Here's a garden idea: Make the best of the shady spots in your garden with a traditional shade garden. Traditional shade gardens thrive in the spots in your yard that you might have thought couldn't support a garden. While sunshine and good drainage are usually two of the most obvious prerequisites for laying out a garden plot, you can still achieve remarkable and breathtaking displays in spaces that lack either or both.
It is possible to get a lovely display of flowers even from a small plot on the north side of a building, an exposure that often gets little if any direct sunlight. Even consistently damp ground need not foil the garden-maker.
The secret lies in choosing plants carefully: Roses and delphiniums may languish in too much shade, but many equally beautiful plants love to hide from the sun. Hostas, ferns, and mosses will thrive in the shade, while flowering plants such as hellebores and rhododendrons are all much happier when out of the direct sunlight. Additionally, lilies and many other plants like to grow with their roots shaded but their tops in sunlight, which allows for a variety of placements.
Ferns and hostas are some of the best and most reliable choices for traditional shade gardens because they are hardy, lush, and vigorous. The elegant leaves of Hosta Francee and Dryopteris marginalis are here complemented by the all-white flowers of bleeding heart, tiarella, and sanguinaria. The light-colored flowers stand out especially well in the deep shade of this garden.
Light is brought to a dark corner in this English garden through the inspired use of foliage plants. The white-edged leaves of the variegated shrub shine so much against a dark brick wall they almost appears to bear branches laden with blossoms. Several species of ferns unfurl gracefully, and the ground cover is composed of baby's-tears in shades of lemon and lime.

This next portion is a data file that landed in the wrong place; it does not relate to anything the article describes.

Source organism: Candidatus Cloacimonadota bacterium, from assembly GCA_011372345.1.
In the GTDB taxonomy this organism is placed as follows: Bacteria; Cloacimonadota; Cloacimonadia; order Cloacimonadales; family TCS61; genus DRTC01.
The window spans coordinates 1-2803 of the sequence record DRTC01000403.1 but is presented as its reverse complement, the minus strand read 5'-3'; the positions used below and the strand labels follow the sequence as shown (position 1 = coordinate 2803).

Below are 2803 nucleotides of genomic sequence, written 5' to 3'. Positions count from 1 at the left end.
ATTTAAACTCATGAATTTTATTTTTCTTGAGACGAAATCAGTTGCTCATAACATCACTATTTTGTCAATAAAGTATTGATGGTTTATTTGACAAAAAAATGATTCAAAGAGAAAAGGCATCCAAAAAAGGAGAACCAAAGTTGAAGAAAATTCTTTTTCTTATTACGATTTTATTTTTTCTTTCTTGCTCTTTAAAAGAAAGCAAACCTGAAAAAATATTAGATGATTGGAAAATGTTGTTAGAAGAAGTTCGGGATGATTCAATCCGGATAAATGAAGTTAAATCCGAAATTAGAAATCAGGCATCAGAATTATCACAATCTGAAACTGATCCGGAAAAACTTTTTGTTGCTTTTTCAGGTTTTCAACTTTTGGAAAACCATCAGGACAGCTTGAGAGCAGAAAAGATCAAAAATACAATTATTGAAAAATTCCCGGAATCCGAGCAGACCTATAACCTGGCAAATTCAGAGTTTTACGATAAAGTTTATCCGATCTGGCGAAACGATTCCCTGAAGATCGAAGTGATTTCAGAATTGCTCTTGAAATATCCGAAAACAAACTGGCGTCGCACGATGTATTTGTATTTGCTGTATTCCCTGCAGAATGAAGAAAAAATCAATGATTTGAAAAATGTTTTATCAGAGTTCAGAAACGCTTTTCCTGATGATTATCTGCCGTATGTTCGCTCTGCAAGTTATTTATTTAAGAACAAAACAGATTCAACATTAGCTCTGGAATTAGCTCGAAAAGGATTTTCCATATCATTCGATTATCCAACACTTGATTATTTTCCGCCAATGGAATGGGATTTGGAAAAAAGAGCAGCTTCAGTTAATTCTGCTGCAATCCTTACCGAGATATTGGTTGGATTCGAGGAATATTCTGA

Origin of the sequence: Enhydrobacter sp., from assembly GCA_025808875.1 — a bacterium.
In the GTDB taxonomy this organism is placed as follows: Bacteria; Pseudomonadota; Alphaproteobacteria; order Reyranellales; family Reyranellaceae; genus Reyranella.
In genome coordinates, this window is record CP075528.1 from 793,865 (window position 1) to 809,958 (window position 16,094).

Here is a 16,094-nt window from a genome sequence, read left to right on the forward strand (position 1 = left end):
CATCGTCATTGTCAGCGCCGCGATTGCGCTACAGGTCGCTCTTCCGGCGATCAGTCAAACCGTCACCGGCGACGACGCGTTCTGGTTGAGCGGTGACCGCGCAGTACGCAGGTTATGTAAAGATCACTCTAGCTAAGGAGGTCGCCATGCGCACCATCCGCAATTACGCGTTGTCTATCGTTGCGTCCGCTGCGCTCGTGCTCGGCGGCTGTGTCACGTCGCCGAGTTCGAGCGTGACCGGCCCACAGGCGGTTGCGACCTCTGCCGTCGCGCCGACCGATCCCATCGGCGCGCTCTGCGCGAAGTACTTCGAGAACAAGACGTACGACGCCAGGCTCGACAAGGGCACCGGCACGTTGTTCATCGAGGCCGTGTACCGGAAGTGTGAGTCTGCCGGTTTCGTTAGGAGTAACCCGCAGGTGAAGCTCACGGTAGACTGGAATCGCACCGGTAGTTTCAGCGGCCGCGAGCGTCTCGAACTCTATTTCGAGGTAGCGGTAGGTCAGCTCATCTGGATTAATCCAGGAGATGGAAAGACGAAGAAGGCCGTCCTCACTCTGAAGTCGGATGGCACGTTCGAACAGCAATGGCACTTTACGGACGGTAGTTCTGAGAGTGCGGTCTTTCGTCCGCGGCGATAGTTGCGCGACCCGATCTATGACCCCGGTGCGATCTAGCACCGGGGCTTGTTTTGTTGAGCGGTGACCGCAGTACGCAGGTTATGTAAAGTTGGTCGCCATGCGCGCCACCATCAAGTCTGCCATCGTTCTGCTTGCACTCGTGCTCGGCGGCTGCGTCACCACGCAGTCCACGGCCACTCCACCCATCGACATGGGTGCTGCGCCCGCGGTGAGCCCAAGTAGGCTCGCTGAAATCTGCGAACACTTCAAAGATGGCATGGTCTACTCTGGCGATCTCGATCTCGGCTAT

Perennial geraniums are beginning to receive due recognition as amazingly versatile garden performers, and they are a great idea for traditional shade gardens. With a long season of bloom and no strong preference for sun or shade, they can be planted nearly anywhere. The pale blooms of Geranium sylvaticum Album dominate the foreground in this shady nook; background plants include penstemon, iris, and Rodgersia tabularis.
You can include your house in your traditional shade garden ideas. For many homeowners, having the screening and cooling benefit of shade trees on the property as well as the beauty of a blossom-filled flower garden represents the best of both worlds. By selecting plants that thrive in lightly shaded conditions, this gardener has created a harmonious picture in pink and white underneath a mature deciduous tree. Foxgloves, violas, impatiens, and some varieties of roses are among the species represented here.
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Impatiens, roses, and hanging plants create a beautiful display of color when grown against a house. Integrating plants with your home's exterior is a useful and creative idea for making the best of traditional shade garden plants.
Ground cover arrangements work beautifully as borders or to fill shady spots against a house or wall. Explore our next section, where you'll find ideas and photos of ground cover ideas for shade gardens.For more gardening ideas, check out: